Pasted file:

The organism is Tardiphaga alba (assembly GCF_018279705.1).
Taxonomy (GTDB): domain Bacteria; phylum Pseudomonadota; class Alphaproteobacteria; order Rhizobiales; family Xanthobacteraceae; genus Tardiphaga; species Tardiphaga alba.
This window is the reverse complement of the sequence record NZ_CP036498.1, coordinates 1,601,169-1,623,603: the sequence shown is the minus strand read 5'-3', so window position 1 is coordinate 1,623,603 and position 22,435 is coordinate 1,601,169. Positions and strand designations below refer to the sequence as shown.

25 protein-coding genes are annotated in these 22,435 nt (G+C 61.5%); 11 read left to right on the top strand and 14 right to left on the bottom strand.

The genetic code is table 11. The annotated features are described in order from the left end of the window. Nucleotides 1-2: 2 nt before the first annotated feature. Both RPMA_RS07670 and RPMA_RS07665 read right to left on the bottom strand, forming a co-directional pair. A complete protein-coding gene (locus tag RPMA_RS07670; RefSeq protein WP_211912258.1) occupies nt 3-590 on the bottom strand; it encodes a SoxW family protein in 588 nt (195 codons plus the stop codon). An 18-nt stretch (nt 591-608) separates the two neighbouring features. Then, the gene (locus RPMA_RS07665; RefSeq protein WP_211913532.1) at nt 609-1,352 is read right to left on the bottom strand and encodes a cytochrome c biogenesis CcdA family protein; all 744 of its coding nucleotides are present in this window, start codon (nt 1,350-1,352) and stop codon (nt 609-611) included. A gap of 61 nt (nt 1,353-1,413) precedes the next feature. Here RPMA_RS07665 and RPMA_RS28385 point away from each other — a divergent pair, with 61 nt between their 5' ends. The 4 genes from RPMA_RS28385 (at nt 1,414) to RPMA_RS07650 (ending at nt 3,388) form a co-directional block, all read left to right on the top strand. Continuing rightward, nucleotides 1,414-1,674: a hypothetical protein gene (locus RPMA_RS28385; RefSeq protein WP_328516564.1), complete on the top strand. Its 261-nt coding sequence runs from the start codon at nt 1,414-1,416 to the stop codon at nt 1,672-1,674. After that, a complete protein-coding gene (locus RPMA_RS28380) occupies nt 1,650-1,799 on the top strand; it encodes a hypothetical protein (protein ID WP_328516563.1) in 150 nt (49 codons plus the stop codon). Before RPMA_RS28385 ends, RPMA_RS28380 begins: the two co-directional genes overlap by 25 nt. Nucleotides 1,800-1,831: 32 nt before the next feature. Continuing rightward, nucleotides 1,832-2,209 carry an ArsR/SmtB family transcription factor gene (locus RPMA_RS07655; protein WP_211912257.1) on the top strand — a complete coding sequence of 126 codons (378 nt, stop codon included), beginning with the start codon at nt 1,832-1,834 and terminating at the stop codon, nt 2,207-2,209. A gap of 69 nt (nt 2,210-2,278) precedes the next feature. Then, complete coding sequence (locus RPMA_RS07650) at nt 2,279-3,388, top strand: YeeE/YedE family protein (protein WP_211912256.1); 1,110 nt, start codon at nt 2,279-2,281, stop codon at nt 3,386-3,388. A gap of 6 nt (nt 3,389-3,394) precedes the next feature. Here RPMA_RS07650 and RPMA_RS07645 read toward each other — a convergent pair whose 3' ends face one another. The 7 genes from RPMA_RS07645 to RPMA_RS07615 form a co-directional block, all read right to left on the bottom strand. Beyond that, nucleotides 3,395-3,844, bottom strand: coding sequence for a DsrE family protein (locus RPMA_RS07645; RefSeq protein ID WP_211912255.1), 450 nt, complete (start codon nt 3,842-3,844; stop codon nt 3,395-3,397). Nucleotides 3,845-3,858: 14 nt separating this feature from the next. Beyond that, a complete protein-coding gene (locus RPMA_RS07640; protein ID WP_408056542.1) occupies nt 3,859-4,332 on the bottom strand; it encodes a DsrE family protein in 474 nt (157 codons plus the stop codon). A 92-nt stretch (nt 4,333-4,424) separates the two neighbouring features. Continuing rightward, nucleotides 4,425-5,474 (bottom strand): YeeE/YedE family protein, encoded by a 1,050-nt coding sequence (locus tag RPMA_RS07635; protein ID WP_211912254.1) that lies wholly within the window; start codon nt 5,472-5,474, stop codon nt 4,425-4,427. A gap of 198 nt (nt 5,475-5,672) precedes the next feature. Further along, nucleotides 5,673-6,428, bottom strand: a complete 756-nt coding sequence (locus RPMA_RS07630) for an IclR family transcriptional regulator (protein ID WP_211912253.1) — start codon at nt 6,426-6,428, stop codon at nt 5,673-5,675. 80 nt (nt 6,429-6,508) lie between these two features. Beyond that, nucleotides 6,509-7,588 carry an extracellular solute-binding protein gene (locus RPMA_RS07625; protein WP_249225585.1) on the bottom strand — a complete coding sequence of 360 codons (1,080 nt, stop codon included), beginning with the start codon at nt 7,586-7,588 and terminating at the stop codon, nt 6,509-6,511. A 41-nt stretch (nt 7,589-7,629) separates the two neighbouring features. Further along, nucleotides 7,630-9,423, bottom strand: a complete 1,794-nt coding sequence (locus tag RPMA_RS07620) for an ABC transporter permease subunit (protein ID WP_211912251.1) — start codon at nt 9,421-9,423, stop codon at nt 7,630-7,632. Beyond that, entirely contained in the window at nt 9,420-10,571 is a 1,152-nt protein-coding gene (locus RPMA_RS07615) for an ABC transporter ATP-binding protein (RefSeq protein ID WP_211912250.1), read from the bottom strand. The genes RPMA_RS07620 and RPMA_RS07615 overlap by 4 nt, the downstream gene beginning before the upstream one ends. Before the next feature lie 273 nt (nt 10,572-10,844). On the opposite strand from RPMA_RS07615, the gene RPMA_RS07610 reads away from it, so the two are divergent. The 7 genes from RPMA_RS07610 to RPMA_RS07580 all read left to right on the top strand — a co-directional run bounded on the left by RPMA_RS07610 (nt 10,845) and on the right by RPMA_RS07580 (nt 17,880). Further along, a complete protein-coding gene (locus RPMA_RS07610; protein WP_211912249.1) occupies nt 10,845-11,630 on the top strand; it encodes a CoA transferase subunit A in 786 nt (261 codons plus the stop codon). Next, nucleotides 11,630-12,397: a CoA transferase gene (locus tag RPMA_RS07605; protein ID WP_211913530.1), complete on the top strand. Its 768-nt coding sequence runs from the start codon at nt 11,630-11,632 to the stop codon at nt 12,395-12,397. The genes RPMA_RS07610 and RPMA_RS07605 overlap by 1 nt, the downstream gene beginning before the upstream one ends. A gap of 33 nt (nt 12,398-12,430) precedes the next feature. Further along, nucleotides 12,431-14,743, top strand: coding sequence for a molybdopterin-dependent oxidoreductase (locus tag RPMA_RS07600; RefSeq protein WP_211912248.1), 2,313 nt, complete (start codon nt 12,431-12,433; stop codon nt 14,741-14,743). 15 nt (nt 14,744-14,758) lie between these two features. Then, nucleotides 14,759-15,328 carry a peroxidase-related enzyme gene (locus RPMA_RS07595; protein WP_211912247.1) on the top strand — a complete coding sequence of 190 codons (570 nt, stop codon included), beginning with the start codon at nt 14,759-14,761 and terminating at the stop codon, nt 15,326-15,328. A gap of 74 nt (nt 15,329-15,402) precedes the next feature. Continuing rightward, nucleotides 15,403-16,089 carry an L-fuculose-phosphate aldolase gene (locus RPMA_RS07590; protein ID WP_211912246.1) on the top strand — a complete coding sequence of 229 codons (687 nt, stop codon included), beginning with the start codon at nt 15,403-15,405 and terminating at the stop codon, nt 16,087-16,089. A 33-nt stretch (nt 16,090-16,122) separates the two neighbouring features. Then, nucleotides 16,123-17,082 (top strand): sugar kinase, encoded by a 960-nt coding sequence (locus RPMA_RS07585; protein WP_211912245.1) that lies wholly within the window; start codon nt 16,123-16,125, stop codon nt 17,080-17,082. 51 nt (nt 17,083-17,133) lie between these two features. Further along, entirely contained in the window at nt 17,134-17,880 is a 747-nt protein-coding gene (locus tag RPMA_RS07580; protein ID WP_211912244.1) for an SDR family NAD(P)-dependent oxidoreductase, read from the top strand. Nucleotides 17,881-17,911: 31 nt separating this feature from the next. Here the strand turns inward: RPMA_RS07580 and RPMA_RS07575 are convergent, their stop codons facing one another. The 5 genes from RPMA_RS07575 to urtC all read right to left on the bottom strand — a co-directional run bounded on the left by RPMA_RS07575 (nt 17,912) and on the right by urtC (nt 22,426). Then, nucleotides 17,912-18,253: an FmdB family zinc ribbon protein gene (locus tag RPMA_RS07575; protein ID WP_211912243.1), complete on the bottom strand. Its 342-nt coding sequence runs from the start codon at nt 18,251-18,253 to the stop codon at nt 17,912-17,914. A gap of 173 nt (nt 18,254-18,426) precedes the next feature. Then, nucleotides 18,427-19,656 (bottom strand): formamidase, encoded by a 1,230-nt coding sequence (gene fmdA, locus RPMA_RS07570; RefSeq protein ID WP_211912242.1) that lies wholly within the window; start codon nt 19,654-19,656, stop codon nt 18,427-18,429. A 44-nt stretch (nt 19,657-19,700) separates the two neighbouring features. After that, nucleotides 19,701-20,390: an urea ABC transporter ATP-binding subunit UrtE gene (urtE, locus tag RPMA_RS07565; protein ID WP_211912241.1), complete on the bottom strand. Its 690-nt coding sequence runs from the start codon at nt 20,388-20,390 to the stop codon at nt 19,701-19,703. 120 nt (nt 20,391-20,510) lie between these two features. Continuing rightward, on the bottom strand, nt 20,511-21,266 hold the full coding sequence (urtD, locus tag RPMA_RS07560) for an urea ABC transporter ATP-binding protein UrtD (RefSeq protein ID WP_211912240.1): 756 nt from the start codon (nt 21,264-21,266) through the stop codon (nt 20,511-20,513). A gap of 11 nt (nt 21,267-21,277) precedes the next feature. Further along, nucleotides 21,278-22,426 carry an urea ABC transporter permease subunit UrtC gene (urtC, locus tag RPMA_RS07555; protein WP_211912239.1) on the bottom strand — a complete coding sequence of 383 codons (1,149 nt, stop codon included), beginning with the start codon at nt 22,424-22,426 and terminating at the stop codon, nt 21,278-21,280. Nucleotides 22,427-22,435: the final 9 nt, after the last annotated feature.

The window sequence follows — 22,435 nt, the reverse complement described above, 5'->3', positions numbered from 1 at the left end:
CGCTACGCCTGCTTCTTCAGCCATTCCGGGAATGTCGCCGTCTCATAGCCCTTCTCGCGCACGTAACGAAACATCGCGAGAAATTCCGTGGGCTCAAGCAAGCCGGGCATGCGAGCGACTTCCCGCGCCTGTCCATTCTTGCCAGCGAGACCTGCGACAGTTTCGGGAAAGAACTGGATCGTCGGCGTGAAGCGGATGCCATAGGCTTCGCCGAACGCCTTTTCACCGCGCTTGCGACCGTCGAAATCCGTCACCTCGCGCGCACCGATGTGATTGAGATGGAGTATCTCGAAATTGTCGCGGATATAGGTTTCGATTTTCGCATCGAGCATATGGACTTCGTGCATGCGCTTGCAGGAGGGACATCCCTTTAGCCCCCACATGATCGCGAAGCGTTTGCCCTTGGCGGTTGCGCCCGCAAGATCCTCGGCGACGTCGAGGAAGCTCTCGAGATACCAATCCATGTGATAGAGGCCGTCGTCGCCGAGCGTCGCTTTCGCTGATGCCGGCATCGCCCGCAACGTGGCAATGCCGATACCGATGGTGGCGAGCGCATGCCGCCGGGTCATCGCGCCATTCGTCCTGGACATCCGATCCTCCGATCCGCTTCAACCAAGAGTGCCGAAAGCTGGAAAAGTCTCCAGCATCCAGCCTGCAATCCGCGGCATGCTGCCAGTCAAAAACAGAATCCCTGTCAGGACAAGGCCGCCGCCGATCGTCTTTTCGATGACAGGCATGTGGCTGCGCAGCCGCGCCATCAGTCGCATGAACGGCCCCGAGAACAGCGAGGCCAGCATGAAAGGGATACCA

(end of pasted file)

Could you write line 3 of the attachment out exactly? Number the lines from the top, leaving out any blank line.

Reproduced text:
This window is the reverse complement of the sequence record NZ_CP036498.1, coordinates 1,601,169-1,623,603: the sequence shown is the minus strand read 5'-3', so window position 1 is coordinate 1,623,603 and position 22,435 is coordinate 1,601,169. Positions and strand designations below refer to the sequence as shown.